The team’s basecamp will be adjacent to one of the Cambodian Mekong’s deepest pools and a fish reserve designed to protect spawning fish. The area itself is dotted with islands occupied by small fishing camps, nomadic fishers that move from island to island, season to season. Upstream across the border in Laos is Khone Falls, the Mekong’s only main channel waterfall.

“We’ll be working with fishers who have detailed knowledge of the area,” Hogan said. “They tell stories of catching record-breaking stingrays and other giant fish; this is the area where a 310-pound stingray was caught last month.”

Hogan said that these deep pools may even have the potential to be used as an introduction site for endangered fish similar to what the Wonders of the Mekong team did last month in the Tonle Sap Lake, introducing several species of endangered big fish, up to 1,500 fish in all, to a fish sanctuary in an effort to boost populations. The group will also be evaluating the site as an eventual field station, to be established in the next year.

“This is one of many Wonders of the Mekong projects that seeks to protect a healthy, connected river, and the people, fisheries, wildlife, and water quality that river supports,” Chandra said. The cooperative project with USAID, and local organizations are working with communities who want to protect the river and build more resilient communities threatened by upstream dams and proposed new dams in the area.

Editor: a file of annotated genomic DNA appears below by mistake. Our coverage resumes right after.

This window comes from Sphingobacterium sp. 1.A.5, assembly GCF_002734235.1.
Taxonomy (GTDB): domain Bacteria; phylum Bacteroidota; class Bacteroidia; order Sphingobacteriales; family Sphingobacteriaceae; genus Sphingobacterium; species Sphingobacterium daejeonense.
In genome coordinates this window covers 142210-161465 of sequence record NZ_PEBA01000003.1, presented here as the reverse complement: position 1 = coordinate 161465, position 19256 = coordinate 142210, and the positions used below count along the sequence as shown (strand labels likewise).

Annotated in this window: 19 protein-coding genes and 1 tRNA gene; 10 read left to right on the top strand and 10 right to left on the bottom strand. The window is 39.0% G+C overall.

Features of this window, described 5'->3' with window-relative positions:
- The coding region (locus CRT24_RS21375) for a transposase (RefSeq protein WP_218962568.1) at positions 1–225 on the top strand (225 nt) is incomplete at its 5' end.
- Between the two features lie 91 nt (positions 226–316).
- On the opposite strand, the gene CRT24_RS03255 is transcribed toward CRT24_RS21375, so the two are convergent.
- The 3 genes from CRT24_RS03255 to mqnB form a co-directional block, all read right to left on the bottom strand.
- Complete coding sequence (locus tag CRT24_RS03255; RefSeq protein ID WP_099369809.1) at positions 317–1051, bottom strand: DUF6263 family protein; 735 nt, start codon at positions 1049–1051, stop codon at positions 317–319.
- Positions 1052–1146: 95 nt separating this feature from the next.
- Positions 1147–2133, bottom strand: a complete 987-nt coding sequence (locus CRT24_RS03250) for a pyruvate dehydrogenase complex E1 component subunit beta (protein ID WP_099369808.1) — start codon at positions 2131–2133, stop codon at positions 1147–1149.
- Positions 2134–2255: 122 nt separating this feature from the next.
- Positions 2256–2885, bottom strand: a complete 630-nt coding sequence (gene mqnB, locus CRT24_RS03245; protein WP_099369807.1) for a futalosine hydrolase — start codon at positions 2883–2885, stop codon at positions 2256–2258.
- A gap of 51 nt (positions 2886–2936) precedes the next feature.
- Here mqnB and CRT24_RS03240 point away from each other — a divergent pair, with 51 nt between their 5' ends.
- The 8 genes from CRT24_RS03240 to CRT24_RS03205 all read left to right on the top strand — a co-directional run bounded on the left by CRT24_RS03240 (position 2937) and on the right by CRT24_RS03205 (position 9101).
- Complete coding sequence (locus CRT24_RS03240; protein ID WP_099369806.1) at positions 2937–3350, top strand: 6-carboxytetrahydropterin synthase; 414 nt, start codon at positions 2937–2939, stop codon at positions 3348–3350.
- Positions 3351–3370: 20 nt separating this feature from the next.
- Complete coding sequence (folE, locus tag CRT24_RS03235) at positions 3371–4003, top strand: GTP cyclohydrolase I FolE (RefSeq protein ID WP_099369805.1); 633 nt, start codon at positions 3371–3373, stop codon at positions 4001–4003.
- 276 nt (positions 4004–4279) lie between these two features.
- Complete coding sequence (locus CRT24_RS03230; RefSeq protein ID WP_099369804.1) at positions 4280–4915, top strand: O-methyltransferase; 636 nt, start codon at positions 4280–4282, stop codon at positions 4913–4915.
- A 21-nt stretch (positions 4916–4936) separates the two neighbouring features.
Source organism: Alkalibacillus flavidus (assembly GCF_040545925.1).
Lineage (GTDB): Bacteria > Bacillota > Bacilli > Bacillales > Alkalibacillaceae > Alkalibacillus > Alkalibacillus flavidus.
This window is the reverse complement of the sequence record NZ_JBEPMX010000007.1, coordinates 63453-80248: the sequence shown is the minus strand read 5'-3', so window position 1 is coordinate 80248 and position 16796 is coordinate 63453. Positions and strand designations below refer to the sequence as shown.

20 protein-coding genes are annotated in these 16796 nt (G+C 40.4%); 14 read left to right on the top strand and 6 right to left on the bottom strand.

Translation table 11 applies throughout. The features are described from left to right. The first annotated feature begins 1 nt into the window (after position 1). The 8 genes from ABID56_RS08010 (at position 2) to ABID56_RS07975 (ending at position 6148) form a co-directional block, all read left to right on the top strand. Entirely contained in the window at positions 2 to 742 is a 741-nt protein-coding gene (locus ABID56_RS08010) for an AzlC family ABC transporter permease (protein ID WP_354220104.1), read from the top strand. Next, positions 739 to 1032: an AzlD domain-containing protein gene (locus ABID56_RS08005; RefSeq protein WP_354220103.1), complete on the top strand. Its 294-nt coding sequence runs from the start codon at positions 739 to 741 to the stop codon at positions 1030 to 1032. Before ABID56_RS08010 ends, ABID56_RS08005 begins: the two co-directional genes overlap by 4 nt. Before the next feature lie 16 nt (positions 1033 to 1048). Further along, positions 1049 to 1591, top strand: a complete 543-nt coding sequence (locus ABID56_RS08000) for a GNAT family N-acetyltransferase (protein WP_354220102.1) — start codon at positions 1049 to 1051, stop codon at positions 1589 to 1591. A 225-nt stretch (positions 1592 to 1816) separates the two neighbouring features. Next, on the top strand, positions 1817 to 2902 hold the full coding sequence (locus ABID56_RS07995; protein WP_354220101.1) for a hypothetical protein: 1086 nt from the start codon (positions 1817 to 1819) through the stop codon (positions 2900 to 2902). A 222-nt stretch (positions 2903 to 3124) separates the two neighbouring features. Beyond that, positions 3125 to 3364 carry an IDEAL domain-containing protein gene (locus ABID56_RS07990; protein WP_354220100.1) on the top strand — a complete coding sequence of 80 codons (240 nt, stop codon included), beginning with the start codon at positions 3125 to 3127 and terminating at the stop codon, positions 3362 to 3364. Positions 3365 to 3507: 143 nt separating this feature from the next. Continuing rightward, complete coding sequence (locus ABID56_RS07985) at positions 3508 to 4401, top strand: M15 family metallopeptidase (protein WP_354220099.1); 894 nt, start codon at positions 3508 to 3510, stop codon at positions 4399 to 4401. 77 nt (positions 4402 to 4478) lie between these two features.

There are plans to build several dams in Cambodia’s portion of the river, which will have devastating ecological effects and could seriously threaten local food security in an area of the world already impacts by changing climate. Mekong fish provide 76 percent of protein consumed in Cambodia. The Mekong countries have long been tapping their natural resources for economic growth and have installed numerous dams for hydropower and other purposes.

“The accelerating pace of development and dam-building, coupled with cumulative impacts of transboundary stressors and the impending impacts of climate change, point to a common concern among those who work and live in the lower Mekong River Basin: a fear that the river, which is the lifeblood of most of Southeast Asia, will gradually become so fragmented that it will lose function, and thus no longer support the huge diversity of wildlife and millions of people that depend on it,” Chandra said.

“The existence of these places – like the unseen world of the Mekong’s deep pools and the animals that live there – are a true underwater wonder and one that warrants our attention, care, and protection,” Hogan added.

The Wonders of the Mekong research is in partnership with the Cambodian Fisheries Administration, the Royal University of Cambodian, and local communities and rangers of the Stung Treng Ramsar site.April 22, 2022
Mike Wolterbeek Via NEVADATODAY